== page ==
This post was inspired by the frequent comments we’ve received from our passive investors. Joe Stampone’s excellent blog provided the inspiration to dig deeper into a topic that is near and dear to our heart.

Even till a few years ago, passive investing in private real estate deals was only accessible through closed “country club” networks and word-of-mouth referrals. Investors trusted the Sponsor because they had a social or professional connection.

These deals have become popular due to the high returns. As they become more accessible and investors become more sophisticated, operators are forced to become more transparent. This means that they must carefully vet sponsors, conduct due diligence and educate themselves about the opportunities.

Investors must ask the right questions to determine if an opportunity is a good fit for their portfolio. For e.g., a deep value-add opportunity with uncertain income returns will not be a good fit for an investor with immediate liquidity needs.

Each market, asset class and strategy is unique. We are focused on value-add multifamily deals. This post assumes that the screening checklist is for a garden-style property built in the 1980s located in a secondary sub-market.

See below for our deal screening checklist for passive multifamily investor divided into sections.


We’ve talked about this topic extensively and covered it in an earlier post. Often time, this will be the most critical factor.

  • What is the 3-5 year historical and projected growth across population, income and wage growth?
  • How well is the employment base diversified?
    • We prefer that no sector be more than 18-20% of the total employment and the employment base should be sufficiently diversified across employers.
    • City council, Wikipedia and market sources can provide a quick overview for the initial analysis.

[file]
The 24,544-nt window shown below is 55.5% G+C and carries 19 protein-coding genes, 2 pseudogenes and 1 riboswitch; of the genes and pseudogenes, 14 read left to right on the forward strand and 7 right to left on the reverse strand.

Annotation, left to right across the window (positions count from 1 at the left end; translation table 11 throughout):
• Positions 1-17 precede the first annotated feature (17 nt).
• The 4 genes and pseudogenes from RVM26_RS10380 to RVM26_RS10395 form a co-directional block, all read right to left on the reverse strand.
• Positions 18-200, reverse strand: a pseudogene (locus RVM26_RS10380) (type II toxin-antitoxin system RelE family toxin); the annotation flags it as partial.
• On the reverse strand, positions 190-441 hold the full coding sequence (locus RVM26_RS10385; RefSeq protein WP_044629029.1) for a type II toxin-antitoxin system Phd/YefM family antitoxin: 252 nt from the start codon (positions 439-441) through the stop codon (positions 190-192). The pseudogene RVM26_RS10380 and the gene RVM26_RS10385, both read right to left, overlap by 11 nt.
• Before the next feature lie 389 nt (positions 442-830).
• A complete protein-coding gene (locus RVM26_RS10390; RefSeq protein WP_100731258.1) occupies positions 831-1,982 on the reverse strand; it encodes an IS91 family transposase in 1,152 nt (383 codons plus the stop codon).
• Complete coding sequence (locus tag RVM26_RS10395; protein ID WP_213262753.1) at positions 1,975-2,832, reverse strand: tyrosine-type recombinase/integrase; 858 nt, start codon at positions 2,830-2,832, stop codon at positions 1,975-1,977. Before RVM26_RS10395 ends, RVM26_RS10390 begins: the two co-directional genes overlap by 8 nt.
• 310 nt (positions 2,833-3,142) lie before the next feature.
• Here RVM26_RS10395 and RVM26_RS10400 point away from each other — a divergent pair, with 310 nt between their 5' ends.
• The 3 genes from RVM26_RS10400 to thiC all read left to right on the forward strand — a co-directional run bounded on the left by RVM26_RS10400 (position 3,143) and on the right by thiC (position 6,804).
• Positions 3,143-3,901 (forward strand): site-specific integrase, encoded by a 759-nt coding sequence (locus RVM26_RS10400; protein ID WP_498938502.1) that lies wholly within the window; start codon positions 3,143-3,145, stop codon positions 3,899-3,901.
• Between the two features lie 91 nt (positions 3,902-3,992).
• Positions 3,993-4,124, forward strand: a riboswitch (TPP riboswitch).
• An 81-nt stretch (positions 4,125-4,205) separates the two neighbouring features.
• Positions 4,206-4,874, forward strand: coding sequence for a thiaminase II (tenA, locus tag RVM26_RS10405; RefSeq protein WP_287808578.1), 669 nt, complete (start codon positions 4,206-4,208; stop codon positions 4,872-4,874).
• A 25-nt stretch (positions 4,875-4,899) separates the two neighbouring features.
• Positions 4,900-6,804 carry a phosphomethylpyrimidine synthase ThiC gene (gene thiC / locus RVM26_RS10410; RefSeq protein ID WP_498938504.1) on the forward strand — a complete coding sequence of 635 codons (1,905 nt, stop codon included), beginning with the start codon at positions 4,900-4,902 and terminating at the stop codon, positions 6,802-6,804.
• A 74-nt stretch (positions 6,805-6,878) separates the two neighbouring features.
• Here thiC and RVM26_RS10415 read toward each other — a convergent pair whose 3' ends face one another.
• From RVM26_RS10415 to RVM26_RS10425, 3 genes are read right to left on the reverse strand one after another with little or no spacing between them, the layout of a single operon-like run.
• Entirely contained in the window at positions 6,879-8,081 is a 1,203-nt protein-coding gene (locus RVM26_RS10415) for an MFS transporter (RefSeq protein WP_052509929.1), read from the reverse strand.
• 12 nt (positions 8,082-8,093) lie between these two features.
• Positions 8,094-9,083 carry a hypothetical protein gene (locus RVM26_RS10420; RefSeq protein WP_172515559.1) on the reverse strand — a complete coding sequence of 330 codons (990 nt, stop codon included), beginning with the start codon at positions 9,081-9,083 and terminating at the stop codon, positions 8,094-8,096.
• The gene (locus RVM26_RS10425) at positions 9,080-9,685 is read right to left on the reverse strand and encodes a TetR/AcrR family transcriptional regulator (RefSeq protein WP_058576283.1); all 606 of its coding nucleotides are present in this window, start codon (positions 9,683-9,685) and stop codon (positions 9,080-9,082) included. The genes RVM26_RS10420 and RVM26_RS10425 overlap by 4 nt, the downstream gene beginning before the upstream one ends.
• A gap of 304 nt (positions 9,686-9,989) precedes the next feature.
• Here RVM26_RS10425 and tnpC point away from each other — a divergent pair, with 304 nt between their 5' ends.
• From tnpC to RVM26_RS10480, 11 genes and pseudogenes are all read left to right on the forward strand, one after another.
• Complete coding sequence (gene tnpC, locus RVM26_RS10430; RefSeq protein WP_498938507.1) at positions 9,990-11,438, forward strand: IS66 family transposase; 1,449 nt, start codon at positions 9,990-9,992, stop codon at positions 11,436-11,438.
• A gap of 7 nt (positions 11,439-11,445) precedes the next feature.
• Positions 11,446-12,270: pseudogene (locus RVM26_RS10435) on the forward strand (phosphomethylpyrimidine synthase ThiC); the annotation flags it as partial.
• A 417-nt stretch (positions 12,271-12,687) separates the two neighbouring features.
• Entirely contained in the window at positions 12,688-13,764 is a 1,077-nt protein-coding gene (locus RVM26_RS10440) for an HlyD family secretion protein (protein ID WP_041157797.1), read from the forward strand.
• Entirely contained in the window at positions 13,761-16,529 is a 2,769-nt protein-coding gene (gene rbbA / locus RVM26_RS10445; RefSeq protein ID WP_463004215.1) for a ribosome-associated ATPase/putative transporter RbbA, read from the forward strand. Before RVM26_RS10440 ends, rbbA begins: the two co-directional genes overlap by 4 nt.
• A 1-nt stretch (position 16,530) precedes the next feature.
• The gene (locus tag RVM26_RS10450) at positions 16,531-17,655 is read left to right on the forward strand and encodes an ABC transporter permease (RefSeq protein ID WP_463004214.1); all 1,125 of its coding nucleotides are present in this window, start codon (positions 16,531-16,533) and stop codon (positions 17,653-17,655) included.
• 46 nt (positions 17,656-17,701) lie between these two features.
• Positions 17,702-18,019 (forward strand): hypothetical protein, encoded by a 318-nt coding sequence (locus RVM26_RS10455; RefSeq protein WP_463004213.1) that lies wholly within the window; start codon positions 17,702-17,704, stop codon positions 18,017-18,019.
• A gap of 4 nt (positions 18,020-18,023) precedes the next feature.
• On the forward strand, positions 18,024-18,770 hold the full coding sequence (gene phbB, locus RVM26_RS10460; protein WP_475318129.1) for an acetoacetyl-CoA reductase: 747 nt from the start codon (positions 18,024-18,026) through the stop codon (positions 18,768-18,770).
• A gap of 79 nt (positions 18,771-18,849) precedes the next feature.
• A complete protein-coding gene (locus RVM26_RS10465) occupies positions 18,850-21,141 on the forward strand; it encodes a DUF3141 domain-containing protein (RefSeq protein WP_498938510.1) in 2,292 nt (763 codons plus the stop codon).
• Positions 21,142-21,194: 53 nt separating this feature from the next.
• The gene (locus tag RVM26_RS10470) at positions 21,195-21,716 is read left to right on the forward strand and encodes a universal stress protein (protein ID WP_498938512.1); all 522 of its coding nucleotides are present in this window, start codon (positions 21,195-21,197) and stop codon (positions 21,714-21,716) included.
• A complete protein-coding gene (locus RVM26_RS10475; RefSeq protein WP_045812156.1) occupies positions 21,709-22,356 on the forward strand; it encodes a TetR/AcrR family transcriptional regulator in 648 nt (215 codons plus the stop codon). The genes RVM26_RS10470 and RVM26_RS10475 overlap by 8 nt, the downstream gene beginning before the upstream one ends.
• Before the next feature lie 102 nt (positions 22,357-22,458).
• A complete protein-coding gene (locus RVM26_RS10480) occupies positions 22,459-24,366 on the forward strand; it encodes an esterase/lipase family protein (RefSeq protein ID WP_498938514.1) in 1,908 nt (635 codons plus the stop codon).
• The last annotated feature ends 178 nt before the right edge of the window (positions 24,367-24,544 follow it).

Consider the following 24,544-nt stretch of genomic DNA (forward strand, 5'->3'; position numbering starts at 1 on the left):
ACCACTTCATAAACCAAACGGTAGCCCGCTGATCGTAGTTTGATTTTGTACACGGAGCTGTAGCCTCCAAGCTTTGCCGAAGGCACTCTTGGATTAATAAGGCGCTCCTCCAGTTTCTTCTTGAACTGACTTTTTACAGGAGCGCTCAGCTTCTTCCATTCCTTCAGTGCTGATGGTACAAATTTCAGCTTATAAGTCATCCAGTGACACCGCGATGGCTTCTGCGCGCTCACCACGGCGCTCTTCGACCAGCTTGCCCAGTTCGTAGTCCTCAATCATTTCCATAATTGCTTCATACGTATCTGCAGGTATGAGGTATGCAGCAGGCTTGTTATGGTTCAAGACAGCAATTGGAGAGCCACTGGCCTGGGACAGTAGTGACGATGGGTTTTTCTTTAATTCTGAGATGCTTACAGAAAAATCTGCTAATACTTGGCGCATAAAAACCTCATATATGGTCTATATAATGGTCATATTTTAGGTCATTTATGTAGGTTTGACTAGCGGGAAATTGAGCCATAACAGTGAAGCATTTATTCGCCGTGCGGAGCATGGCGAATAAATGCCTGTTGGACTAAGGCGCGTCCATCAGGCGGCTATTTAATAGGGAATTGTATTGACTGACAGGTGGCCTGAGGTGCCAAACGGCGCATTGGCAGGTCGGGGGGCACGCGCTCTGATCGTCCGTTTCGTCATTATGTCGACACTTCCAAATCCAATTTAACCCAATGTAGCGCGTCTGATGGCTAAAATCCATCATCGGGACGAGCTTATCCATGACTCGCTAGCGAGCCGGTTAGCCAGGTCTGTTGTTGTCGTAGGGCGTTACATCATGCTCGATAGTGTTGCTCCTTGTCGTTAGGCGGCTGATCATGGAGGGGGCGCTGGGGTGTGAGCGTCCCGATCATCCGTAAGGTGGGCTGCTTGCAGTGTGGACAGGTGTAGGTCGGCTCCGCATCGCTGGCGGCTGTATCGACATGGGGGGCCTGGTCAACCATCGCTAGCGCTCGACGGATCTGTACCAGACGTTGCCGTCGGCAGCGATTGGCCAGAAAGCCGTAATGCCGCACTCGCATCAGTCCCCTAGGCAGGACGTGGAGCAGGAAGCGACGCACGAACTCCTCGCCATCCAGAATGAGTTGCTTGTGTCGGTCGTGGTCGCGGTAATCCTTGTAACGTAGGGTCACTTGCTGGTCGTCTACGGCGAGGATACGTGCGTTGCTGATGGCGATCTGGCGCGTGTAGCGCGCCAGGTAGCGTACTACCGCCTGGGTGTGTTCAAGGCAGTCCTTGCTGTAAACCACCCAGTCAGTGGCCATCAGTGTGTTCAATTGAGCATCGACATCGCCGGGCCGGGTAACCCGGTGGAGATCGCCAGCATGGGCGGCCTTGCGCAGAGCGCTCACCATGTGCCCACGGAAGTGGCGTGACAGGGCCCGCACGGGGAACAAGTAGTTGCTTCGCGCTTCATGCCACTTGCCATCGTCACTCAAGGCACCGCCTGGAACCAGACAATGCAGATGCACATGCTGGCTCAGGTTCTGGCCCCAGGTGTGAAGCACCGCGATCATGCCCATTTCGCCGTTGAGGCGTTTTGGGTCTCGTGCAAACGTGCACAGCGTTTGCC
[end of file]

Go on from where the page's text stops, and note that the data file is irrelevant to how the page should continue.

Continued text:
• Do the median income levels support the underwritten rents?
    • As a rule of thumb, we assume tenants need to make 2.5x-4.0x annual rent to qualify.
  • What is the market vacancy?
    • This is influenced by supply-demand factors and the availability of suitable comps. It is best to look at 3-4 post-renovation comps within the sub-market.
  • What are the demographics?
    • This ties in with the first point around income, wage growth and the type of tenants you want to cater to.
    • We know an extremely successful multifamily syndicator who exclusively focuses on the Hispanic community. They have a proven strategy backed by an extensive track record.
  • How is the school district – elementary, middle and high school?
    • In our experience, tenants that pay attention to factor like school districts are better quality tenants.
  • How is the access (local and regional) to transportation – air, train and road networks – and amenities – hospitals, shopping malls, recreation centers?
  • What, if any, crime issues does one need to be aware of?

Strategy / Business Model

  • Does the strategy work in this sub-market?
    • A Sponsor specializing in turning around Class C properties is going to have a tougher time in a rich zip codes like Highland Park (Dallas) or River Oaks (Houston). Matching the strategy to the sub-market is key!
  • What is the target hold period?
    • In more affluent sub-markets, the investment strategy could be long-term (10+ year) buy-and-hold whereas a typical Class B/C value-add multifamily strategy is usually between 3-5 years.
  • What is the spread to the higher quality, Class A/B deals, in the sub-market?
    • A narrow spread indicates a tight market or a bad purchase with little margin of safety. No deal is better than a bad deal!
  • Is there a comparable property – post-renovation – in the market?
    • This helps in proving that the proposed strategy and business model is applicable in real life.
  • What are the post-renovation rents based on?
  • What is the breakdown of the capex budget?
    • Is the capex budget based on bids from subcontractors or an estimate?
    • How large is the contingency? We assume 10-20% of the total budget.
  • How long does it take for renovations to be competed and the property to stabilize?


  • What is the seller’s motivation?
    • We’re assessing if the story makes sense. Often times, long-time owners want to get out of the business because they are either burnt-out, jaded, want to cash out or want to move into bigger properties.
    • Assessing the seller’s motives helps us piecing more of the puzzle together.
  • Is the property being purchased in-line with comparable sales or below replacement cost?
  • What is the purchase cap rate? How is the NOI calculated?
    • By design, value-add multifamily deals should have a lower purchase cap rate as they are not being run efficiently or have significant upside potential.